Len Barry

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Len Barry
Len Barry.jpg
Background information
Birth name Leonard Borisoff
Born (1942-06-12) June 12, 1942 (age 72)[1]
West Philadelphia, Pennsylvania, United States
Genres Pop, blue-eyed soul
Occupation(s) Singer, songwriter
Years active 1958–1982
Labels Brunswick, RCA, Decca
Associated acts The Dovells

Len Barry (born Leonard Borisoff, June 12, 1942, West Philadelphia)[2] is a retired American vocalist, songwriter and record producer.


Born and raised in Philadelphia, Barry had little thought of a show business career while still in school. Instead, he aspired to become a professional baseball player upon his graduation. It was not until he entered military service and had occasion to sing with the U.S. Coast Guard band at Cape May, NJ, and was so encouraged by the response of his military audiences, that he decided to make music a career.[3]

Upon his discharge from military service, Barry returned home to Philadelphia and joined the Dovells as their lead singer. His is the lead voice on their best selling records "Bristol Stomp", "Hully Gully Baby" and "You Can't Sit Down", among others. "Bristol Stomp" sold over one million copies, and was awarded a gold disc.[4] Barry also made film appearances with the Dovells in films such as Don't Knock the Twist, as well as guest appearances on US television on The Dick Clark Show, Shindig, and Hullabaloo. Soon after leaving the group, Barry recorded his first solo single "Lip Sync".[4]

As a predominately blue-eyed soul singer, he recorded two hits in 1965 for Decca Records in the US and released by Brunswick Records in the UK: "1-2-3", and "Like a Baby", both of which made the Top Ten of the UK Singles Chart.[5] Those songs also peaked at #2 and #27 on the U.S. Billboard Hot 100 chart respectively. "1-2-3" sold over one and three quarter million copies, and gave Barry his second gold disc.[4] Both "1-2-3" and "Like a Baby" were composed by Barry, John Madara and Dave White, one of the original Juniors from Danny & the Juniors. Barry also covered "Treat Her Right" by another blue-eyed soul act, Roy Head and the Traits.

In 1969 Barry and Madara co-produced The Original Version: Journey To The Moon LP for Buddah Records. According to Madara, "Neil Bogart wanted to be the first record company out with authentic conversations with the astronauts and others, including President Nixon, using original music that we composed."[6] Barry used Madara's studio band (including Daryl Hall of future Hall & Oates fame) that would become Gulliver: (Tim Moore (guitar), Tom Sellers (bass), Daryl Hall (keyboards), Jim Helmer (drums) and named them the 'Sound of Genesis' for this album. Sellers arranged it and it was billed as being recorded live on Earth, in Space and on the Moon. According to Madara, this album "was approved by NASA, who sent in the tapes every day to us of the moon flight, which we used on the LP."[6]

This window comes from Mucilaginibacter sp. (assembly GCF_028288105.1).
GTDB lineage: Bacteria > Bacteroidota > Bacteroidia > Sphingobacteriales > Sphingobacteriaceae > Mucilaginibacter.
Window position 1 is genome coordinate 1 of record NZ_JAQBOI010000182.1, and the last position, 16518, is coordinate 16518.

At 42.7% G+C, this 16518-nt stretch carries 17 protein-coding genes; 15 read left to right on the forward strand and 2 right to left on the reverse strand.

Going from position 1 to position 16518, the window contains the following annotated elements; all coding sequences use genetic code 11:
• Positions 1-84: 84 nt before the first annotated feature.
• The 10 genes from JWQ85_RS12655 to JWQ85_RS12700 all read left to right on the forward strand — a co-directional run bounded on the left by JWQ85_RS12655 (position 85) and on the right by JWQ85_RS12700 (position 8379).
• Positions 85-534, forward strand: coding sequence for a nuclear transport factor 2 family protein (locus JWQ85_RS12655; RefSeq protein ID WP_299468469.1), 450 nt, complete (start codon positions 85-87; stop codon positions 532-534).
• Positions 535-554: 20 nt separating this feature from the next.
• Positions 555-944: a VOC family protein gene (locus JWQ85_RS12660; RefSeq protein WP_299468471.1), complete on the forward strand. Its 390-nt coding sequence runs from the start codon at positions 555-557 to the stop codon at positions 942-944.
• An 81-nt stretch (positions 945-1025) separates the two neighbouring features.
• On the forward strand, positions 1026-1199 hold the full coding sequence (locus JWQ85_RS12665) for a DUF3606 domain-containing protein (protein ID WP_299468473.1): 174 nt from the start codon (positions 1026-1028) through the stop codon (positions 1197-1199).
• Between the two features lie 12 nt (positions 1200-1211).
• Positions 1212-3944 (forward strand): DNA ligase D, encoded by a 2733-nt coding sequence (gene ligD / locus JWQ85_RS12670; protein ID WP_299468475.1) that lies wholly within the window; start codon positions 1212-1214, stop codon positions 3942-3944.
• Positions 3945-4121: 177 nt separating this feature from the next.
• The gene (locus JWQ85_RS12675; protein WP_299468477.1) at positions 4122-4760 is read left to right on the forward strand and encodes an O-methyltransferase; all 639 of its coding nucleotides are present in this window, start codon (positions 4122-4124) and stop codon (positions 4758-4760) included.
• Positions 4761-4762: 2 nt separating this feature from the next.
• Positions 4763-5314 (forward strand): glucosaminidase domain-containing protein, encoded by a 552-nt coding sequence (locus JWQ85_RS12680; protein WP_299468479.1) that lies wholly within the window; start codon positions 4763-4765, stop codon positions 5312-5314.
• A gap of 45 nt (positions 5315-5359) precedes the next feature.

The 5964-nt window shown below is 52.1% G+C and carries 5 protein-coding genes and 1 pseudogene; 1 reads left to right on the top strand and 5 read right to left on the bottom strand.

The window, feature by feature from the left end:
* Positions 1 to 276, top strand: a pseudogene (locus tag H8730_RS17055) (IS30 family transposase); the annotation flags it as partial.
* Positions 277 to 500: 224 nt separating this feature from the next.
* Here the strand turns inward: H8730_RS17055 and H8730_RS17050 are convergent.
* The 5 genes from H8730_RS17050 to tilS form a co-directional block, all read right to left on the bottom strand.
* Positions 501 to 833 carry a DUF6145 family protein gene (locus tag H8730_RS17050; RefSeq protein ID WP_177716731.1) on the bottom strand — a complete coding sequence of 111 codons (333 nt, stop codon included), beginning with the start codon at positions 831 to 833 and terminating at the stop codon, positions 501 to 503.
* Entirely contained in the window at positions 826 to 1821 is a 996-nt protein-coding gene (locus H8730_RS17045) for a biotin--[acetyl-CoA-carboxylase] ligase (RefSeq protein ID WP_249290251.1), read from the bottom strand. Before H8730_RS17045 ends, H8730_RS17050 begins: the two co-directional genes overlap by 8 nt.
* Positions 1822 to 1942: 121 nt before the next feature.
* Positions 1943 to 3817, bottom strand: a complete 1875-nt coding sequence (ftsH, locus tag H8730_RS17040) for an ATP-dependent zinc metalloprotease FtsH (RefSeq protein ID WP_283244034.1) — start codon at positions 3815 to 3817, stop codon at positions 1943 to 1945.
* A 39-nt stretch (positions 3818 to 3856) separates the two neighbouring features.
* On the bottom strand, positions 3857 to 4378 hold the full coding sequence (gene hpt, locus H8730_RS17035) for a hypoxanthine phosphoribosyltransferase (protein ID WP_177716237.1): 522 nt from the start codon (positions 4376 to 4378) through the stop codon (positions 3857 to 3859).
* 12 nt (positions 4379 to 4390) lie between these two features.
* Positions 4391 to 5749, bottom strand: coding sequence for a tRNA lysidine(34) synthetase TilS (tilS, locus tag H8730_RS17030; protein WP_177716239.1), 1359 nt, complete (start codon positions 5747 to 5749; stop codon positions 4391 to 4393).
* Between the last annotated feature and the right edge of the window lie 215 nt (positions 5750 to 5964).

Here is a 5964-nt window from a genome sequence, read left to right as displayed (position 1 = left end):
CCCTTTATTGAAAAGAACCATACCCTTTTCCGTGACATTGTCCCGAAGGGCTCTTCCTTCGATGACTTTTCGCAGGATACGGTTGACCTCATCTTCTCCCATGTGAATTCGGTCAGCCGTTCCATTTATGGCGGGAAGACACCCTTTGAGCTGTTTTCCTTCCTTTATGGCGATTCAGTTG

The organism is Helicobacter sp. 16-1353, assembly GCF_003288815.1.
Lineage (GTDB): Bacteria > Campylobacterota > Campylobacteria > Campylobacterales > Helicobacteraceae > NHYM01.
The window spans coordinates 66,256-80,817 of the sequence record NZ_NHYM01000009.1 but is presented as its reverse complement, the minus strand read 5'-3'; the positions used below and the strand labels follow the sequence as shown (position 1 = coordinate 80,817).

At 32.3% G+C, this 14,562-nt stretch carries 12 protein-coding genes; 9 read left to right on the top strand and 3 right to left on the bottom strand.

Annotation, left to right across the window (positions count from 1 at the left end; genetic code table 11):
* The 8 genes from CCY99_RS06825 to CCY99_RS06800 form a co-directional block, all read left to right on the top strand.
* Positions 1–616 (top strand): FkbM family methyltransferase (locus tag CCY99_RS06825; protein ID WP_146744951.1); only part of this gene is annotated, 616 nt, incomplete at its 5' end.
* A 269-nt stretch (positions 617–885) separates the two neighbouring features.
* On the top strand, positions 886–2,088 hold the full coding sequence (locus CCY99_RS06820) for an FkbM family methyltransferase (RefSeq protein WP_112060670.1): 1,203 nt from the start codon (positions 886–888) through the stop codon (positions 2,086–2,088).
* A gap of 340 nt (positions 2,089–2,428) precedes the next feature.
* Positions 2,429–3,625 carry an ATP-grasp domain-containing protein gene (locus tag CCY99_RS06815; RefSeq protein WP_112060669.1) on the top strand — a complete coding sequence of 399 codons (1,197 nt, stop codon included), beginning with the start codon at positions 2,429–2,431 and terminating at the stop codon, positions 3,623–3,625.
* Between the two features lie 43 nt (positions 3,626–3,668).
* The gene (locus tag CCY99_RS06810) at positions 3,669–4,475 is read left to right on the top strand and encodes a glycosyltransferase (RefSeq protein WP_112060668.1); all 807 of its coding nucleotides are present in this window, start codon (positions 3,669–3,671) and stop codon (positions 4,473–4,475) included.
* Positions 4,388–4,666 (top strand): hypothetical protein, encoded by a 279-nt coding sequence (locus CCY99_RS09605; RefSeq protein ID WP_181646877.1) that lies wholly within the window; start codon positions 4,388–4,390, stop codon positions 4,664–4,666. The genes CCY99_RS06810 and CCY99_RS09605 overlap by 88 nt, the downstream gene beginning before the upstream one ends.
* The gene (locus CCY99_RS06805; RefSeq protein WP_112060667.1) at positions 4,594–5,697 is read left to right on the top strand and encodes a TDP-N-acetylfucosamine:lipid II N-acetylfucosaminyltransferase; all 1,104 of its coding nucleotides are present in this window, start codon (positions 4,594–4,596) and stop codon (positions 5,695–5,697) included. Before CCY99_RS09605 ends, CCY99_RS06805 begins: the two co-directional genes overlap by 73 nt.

Barry, obsessed with Indian culture, then went on to write and produce "Keem-O-Sabe" (which his longtime friend, sometime manager, and America's first club DJ Alan White called the first disco hit record), and was later instrumental in the creation of the Philadelphia disco sound.[7] Again, Sellers arranged it and the future Gulliver performed it (this time as "The Electric Indian") in conjunction with two musicians, Bobby Eli (guitar) and Vince Montana (vibraphone), who would go on to fame with MFSB and the Salsoul Orchestra. "Broad Street", the single's B-side, also written and produced by Barry and never issued on an LP, was an instrumental.

Even after his period of hit records ended, Barry continued performing his entertaining stage act, and later moved into songwriting and production work with WMOT Productions.[2] With Bobby Eli he helped write the hit singles "Zoom" for Fat Larry's Band,[8] and "Love Town" for Booker Newberry III.[9]

In May 2008, Barry reinvented himself as a writer with the publication of the semi-autobiographical novel, Black-Like-Me. The storyline involved a pair of Caucasian siblings growing up in a largely African-American neighborhood, accepted by some, rejected by others; in a sort of reverse-perspective morality tale.[10]




As lead singer with the Dovells[edit]

Year Single Chart Positions
1961 "Bristol Stomp" 2 70
1962 "The New Continental" 37 -
"Bristol Twisting Annie" 27 -
"Hully Gully Baby" 25 -
1963 "You Can't Sit Down" 3 -


Year Single Chart Positions
1964 "Lyp Sync" 70 - -
1965 1-2-3" 2 3 7
1966 "Like a Baby" 27 10 31
"Somewhere" 26 - 52
"It's That Time of Year Again" - - 82


See also[edit]


  1. ^ "Today in history". ABC News. Associated Press. June 12, 2014. 
  2. ^ a b "Len Barry". IMDb.com. Retrieved 2014-01-27. 
  3. ^ "Len Barry ("1-2-3") denies involvement in murder and talks about white racism suffered as a non-African American soul singer in the 1960&#39s. Part 1 of his interview on "The Strange Dave Show" | The Strange Dave Show on Blip". Blip.tv. 2010-12-15. Retrieved 2011-12-30. 
  4. ^ a b c Murrells, Joseph (1978). The Book of Golden Discs (2nd ed.). London: Barrie and Jenkins Ltd. p. 134 & 186. ISBN 0-214-20512-6. 
  5. ^ Roberts, David (2006). British Hit Singles & Albums (19th ed.). London: Guinness World Records Limited. p. 43. ISBN 1-904994-10-5. 
  6. ^ a b "John Madara Remembers". Forgotten Hits. Retrieved 2014-01-26. 
  7. ^ "Len Barry's Bio Page". Lenbarry.com. Retrieved 2014-01-26. 
  8. ^ "Zoom - Fat Larry's Band | Listen, Appearances, Song Review". AllMusic. Retrieved 2014-01-26. 
  9. ^ "Love Town - Booker Newberry III | Listen, Appearances, Song Review". AllMusic. Retrieved 2014-01-26. 
  10. ^ "BLACK-LIKE-ME: Len Barry, Spencer Barry: 9781904408345: Amazon.com: Books". Amazon.com. 2008-05-02. Retrieved 2014-01-26. 
  11. ^ "Len Barry Latest Albums | MTV". Vh1.com. Retrieved 2014-01-26. 

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